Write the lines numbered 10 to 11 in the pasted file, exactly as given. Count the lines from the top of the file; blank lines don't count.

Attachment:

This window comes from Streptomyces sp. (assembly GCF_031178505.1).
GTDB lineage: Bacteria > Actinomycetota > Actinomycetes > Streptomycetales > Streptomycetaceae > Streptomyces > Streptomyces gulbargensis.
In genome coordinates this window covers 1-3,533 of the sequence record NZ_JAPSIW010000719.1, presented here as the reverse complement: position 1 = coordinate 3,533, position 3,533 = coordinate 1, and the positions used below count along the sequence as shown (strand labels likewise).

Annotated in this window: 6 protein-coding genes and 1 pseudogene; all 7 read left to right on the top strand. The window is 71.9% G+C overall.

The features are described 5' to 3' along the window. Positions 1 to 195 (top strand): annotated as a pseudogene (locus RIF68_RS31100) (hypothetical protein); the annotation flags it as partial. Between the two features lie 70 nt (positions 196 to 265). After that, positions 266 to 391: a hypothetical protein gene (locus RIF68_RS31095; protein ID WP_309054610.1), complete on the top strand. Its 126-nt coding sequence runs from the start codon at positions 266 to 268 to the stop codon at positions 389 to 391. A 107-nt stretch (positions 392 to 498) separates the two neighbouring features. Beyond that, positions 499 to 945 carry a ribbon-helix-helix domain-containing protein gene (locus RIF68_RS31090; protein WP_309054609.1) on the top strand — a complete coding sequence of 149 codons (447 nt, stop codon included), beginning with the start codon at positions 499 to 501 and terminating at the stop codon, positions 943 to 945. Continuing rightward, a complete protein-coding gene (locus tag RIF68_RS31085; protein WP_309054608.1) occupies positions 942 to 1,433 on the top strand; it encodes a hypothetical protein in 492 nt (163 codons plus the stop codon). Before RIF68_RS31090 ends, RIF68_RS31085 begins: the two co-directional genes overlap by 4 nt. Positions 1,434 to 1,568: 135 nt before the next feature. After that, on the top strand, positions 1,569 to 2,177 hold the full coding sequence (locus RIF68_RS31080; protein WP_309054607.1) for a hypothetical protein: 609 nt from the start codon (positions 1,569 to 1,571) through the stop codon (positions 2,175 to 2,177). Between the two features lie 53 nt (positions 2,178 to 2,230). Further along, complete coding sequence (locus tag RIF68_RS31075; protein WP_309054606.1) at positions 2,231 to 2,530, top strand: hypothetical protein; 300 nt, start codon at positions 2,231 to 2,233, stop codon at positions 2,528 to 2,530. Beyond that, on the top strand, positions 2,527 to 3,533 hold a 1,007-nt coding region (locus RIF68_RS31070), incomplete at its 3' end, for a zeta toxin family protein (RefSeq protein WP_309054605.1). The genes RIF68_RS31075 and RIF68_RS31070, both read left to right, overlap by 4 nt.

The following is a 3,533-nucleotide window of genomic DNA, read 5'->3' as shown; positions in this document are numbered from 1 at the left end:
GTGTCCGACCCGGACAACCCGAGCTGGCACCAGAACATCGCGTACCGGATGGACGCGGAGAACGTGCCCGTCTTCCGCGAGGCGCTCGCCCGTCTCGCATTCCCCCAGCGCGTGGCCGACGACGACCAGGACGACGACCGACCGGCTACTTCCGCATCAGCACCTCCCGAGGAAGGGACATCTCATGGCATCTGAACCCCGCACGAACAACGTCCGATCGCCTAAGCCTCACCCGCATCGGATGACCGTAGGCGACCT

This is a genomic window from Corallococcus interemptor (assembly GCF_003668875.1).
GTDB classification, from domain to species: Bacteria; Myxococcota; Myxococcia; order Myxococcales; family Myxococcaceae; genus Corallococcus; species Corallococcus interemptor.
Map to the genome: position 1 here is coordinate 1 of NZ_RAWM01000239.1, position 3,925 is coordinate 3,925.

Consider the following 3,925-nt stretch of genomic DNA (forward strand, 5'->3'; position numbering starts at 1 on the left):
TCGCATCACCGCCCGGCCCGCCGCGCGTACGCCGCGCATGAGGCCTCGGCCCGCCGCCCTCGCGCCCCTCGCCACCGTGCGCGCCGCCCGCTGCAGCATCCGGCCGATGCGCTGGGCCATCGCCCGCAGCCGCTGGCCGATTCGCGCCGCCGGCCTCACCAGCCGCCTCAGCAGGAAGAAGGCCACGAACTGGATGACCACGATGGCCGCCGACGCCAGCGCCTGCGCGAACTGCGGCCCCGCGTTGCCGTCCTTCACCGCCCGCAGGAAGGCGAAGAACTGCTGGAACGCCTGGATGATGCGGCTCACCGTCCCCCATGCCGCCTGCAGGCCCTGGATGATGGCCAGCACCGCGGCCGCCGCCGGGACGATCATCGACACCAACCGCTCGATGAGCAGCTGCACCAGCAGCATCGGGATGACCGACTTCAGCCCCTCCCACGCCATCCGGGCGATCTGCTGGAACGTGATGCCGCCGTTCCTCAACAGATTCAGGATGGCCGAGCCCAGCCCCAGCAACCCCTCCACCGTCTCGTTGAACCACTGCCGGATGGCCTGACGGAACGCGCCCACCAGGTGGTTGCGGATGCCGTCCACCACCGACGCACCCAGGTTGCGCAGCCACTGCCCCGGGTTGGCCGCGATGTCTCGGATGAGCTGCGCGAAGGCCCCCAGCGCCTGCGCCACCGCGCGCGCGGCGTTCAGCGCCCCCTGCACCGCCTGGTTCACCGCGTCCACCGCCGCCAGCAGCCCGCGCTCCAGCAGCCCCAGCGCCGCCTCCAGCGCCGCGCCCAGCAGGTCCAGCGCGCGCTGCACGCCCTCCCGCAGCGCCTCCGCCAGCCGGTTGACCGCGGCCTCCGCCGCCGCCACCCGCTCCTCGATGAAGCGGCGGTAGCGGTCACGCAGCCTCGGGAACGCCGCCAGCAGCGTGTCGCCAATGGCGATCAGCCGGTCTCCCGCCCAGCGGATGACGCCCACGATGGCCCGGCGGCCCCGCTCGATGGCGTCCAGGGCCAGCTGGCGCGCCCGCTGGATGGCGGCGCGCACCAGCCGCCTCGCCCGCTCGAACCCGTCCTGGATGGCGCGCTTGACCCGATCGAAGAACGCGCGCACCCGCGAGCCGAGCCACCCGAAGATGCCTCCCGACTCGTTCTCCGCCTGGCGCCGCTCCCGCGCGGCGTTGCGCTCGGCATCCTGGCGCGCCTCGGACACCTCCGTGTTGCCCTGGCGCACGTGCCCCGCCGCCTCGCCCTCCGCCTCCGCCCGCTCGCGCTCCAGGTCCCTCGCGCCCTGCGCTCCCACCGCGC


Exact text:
Map to the genome: position 1 here is coordinate 1 of NZ_RAWM01000239.1, position 3,925 is coordinate 3,925.

Consider the following 3,925-nt stretch of genomic DNA (forward strand, 5'->3'; position numbering starts at 1 on the left):